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Making Sense of EIA's Latest Weekly Crude Inventory Report

U.S. oil prices moved higher on Sep 8 as compelling sector fundamentals overshadowed a weekly report from the Energy Information Administration ("EIA") showing builds in oil and fuel stockpiles.

On the New York Mercantile Exchange, WTI crude futures gained $1.60, or 2%, to settle at $89.27 a barrel.

Before going into the overall macro environment for oil, let's dig deep into the EIA's Weekly Petroleum Status Report for the week ending Sep 2.

Analyzing the Latest EIA Report

Crude Oil: The federal government’s EIA report revealed that crude inventories rose 8.8 million barrels compared to expectations of a 1.8 million-barrel decrease per the analysts surveyed by S&P Global Commodity Insights. The combination of an increase in imports, lower exports and weaker refinery demand accounted for the unexpected stockpile build with the world’s biggest oil consumer. Further, Washington released around 7.5 million barrels from its Strategic Petroleum Reserve (“SPR”).

Total domestic stocks now stand at 427.2 million barrels — 0.8% more than the year-ago figure but 3% lower than the five-year average.

The latest report also showed that supplies at the Cushing terminal (the key delivery hub for U.S. crude futures traded on the New York Mercantile Exchange) edged down 501,000 barrels to 24.8 million barrels.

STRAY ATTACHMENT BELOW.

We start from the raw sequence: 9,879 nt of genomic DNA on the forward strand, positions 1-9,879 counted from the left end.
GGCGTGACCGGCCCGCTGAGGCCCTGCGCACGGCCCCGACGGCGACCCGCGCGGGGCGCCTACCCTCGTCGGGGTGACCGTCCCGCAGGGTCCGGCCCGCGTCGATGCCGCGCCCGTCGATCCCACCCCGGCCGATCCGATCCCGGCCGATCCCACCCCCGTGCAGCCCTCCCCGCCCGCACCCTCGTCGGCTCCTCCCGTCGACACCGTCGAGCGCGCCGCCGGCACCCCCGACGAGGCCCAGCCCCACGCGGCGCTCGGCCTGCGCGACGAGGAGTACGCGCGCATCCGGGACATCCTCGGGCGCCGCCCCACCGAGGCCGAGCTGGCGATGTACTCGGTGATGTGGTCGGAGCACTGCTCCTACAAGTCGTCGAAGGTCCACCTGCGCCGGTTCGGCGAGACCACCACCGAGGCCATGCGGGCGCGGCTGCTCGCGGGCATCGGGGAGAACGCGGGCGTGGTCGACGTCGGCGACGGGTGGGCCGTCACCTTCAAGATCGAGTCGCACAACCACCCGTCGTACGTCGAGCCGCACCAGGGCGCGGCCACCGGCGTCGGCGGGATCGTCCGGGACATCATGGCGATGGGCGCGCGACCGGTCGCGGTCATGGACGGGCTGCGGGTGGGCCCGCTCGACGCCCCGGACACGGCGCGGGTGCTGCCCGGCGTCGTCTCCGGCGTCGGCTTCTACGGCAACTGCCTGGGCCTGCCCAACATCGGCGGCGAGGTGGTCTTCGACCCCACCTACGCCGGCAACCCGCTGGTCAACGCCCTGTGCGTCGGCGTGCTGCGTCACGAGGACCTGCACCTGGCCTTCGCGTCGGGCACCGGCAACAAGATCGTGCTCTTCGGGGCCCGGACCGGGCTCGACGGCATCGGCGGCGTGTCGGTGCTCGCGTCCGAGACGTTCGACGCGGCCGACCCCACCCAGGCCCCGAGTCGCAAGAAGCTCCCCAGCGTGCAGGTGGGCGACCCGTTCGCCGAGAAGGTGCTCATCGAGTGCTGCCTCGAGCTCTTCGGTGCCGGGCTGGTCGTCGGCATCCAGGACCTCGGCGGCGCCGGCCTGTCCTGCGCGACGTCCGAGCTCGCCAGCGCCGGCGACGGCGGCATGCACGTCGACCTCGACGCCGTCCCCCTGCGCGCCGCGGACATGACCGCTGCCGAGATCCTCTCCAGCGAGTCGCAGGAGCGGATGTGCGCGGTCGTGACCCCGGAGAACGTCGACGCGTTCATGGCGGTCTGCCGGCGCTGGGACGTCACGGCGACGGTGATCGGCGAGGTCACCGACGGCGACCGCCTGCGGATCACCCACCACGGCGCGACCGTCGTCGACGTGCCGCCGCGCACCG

Meanwhile, the crude supply cover increased from 25.5 days in the previous week to 26.4 days. In the year-ago period, the supply cover was 27.2 days.

Let’s turn to the products now.

Gasoline: Gasoline supplies increased for the first time in five weeks. The small, 333,000-barrel rise was attributable to a pickup in production and imports even as demand strengthened. Analysts had forecast that gasoline inventories would fall 1.5 million barrels. At 214.8 million barrels, the current stock of the most widely used petroleum product is 2.4% less than the year-earlier level and 6% below the five-year average range.

Distillate: Distillate fuel supplies (including diesel and heating oil) rose for the second week running. The modest 95,000-barrel addition primarily reflected an uptick in production. Meanwhile, the market looked for a supply draw of some 1.1 million barrels. Despite the recent increases, current inventories — at 111.8 million barrels — are 16.3% below the year-ago level and 23% lower than the five-year average.

Refinery Rates: Refinery utilization, at 90.9%, fell 1.8% from the prior week.

Final Word

WTI settled higher yesterday as investors look past the bearish EIA report (and familiar fears revolving around high inflation and slowing growth in the United States, China and Europe) instead of concentrating on oil’s tightening market dynamics.

Agreed, trading in the commodity is expected to be choppy, considering the central bank’s goal of squashing inflation and keeping expectations about future price gains in check. Risks stemming from recessionary fears, geopolitical tensions and dwindling liquidity will also lead to a rough road for equities.